The Spawn Movie Will Be More R-Rated Than Deadpool, Creator Says
"There will not be a lot of fun."
Comic book legend and Spawn creator Todd McFarlane has been trying to get a new movie version of his demonic anti-hero into production for some time. Last year, it was reported that Blumhouse Film, the producers of such hits as Get Out and Split, would produce the movie. The film has yet to start shooting, but McFarlane has further hinted at what fans can expect from it.
Speaking at the ACE Comic-Con, McFarlane explained that his movie would be very different from other recent R-rated comic book adaptations. "It's funny in Hollywood, if you say you want to do an R-rated movie, they go like 'Oh like Deadpool and like Logan?'" he said, via The Playlist. "For me, no. Deadpool, to me, was a PG-13 action movie. It just had some naked butts and a couple f-bombs. Other than that, I thought it was the same PG-13 formula.
"I'm talking R. I'm talking that there will not be a lot of fun, there will not be any stupid lines in it. I never like my hero to make a joke right when the jeopardy was at its highest. I felt that if my hero wasn't afraid right now, why should I be? I want my heroes to go 'S**t, what do I do now?'"
Of course, it could be argued that if it wasn't for the huge success of Deadpool and Logan, it would be a lot harder to get funding for any R-rated comic book movie. Nevertheless, this isn't the first time that McFarlane has suggested that his movie would be very different from the current wave of superhero movies.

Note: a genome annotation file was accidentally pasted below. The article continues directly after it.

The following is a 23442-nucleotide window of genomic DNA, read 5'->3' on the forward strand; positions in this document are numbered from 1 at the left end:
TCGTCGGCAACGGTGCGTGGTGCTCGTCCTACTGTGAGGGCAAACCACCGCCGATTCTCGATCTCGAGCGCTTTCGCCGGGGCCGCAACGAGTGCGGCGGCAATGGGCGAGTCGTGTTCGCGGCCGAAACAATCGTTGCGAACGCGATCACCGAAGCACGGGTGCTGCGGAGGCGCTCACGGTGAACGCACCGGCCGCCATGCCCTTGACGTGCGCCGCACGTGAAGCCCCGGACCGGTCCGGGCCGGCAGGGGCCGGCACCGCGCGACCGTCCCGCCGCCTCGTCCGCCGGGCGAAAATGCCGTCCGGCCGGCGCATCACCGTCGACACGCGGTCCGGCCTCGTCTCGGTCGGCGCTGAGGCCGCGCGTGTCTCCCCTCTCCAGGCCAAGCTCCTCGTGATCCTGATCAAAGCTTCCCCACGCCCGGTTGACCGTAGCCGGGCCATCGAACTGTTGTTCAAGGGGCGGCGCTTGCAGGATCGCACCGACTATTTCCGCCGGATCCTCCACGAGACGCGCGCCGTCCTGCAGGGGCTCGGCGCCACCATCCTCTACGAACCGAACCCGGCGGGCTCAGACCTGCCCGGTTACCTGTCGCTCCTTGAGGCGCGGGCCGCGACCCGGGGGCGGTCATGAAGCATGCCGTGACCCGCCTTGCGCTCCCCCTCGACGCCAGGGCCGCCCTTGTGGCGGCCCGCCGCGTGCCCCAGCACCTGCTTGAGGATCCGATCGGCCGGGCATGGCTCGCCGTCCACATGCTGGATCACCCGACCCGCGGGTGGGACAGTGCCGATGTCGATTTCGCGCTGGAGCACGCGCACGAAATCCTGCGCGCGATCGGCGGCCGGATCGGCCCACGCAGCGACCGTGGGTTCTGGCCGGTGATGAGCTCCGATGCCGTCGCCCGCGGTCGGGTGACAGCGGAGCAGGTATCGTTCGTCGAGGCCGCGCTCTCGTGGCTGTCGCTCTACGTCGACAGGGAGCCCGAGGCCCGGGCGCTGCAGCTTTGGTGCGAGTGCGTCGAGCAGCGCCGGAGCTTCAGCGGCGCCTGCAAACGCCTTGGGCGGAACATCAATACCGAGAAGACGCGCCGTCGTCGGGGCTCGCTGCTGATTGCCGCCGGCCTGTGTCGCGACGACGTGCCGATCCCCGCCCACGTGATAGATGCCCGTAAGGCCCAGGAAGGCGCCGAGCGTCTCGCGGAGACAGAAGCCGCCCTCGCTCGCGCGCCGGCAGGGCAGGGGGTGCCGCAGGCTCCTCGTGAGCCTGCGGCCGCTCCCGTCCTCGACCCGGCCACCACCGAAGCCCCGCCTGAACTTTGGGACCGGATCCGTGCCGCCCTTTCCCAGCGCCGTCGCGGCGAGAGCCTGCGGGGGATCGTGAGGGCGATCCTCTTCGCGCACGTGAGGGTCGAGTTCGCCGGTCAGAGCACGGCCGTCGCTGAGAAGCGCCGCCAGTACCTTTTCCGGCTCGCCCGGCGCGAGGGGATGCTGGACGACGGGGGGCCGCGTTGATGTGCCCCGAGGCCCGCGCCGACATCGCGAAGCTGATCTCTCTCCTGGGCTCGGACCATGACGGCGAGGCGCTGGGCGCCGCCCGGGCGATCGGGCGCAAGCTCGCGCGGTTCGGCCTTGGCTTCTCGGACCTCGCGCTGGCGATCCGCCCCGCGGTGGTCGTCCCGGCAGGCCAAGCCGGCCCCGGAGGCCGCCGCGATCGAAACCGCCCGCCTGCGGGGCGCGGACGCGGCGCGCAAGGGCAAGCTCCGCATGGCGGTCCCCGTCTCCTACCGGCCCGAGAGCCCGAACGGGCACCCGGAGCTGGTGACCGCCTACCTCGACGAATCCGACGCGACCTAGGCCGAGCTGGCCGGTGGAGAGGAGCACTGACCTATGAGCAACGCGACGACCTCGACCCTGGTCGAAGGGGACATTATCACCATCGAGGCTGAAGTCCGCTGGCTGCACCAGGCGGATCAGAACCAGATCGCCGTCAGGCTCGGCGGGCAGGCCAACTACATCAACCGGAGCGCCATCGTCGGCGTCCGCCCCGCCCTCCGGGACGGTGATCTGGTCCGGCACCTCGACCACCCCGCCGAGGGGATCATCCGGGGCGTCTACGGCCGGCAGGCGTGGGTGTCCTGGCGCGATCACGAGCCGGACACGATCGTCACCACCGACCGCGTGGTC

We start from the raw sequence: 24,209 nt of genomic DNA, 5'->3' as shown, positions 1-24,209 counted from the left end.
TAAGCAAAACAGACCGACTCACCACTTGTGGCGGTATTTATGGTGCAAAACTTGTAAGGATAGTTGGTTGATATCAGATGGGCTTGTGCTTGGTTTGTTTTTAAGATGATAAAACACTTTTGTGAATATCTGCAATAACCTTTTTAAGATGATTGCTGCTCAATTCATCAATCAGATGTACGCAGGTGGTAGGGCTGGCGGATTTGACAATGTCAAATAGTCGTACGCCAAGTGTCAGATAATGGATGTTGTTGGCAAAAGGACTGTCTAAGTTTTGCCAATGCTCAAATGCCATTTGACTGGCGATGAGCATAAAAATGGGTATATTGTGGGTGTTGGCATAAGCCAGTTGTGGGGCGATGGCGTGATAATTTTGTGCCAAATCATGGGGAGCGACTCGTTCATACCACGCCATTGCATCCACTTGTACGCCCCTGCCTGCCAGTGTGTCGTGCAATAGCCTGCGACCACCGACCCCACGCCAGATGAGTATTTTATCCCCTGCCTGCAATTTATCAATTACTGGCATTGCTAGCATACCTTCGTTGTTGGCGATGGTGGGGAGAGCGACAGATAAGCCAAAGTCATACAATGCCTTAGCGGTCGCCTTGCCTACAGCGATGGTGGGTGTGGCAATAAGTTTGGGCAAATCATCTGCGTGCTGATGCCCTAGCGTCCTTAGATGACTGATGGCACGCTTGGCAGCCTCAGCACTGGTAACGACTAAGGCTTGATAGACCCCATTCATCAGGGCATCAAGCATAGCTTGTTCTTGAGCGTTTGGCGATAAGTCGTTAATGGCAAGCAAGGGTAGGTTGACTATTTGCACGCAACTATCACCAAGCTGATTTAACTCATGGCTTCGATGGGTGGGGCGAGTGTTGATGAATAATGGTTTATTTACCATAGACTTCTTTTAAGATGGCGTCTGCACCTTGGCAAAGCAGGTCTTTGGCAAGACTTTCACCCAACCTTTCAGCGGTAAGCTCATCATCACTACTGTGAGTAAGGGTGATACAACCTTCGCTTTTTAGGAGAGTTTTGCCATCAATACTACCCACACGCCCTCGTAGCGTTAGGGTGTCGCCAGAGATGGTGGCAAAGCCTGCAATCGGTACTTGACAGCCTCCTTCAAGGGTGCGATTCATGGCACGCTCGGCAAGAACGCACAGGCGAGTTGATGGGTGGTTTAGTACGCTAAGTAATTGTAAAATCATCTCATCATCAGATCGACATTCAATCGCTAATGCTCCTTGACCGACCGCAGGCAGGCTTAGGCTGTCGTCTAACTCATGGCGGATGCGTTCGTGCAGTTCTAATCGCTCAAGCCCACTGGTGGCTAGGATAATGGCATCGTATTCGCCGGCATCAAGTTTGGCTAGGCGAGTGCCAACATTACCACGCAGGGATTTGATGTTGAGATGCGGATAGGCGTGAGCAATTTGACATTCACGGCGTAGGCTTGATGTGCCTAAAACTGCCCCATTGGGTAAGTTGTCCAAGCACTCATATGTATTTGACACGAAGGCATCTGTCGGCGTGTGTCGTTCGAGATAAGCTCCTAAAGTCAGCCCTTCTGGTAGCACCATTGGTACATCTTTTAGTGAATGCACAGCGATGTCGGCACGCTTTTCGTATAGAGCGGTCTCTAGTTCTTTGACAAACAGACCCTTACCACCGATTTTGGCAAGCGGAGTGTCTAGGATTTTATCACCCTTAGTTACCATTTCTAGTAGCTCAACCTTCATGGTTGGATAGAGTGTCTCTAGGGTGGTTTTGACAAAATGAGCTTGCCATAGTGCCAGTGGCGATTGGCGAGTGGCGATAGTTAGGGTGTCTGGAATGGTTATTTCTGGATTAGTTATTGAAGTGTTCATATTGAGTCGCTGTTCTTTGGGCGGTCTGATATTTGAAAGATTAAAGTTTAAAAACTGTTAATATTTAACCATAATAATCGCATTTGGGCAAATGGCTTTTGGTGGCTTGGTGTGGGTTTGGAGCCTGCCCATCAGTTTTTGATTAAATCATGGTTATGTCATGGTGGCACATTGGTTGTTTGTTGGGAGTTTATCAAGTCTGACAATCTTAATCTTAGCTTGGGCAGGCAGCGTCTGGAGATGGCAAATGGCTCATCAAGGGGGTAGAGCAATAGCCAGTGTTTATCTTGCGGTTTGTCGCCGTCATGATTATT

In an interview last year, McFarlane was asked how confident he was about his ability to direct the movie, which will be his debut. "I didn't used to draw comic books and I drew comic books and I won awards," he said, via Deadline. "I don't know how to read music and I have a Grammy Award. I'm spending my own money so who cares if it doesn't work out? It's a $10 million budget movie, and [a studio] would just get a 22-year-old punk director. I just want to be the old punk directing it."
The Spawn comic book was first published in 1992 and was massively popular, with the first issue selling 1.7 million copies. However, the 1997 film adaptation received a negative critical reception and underperformed commercially.
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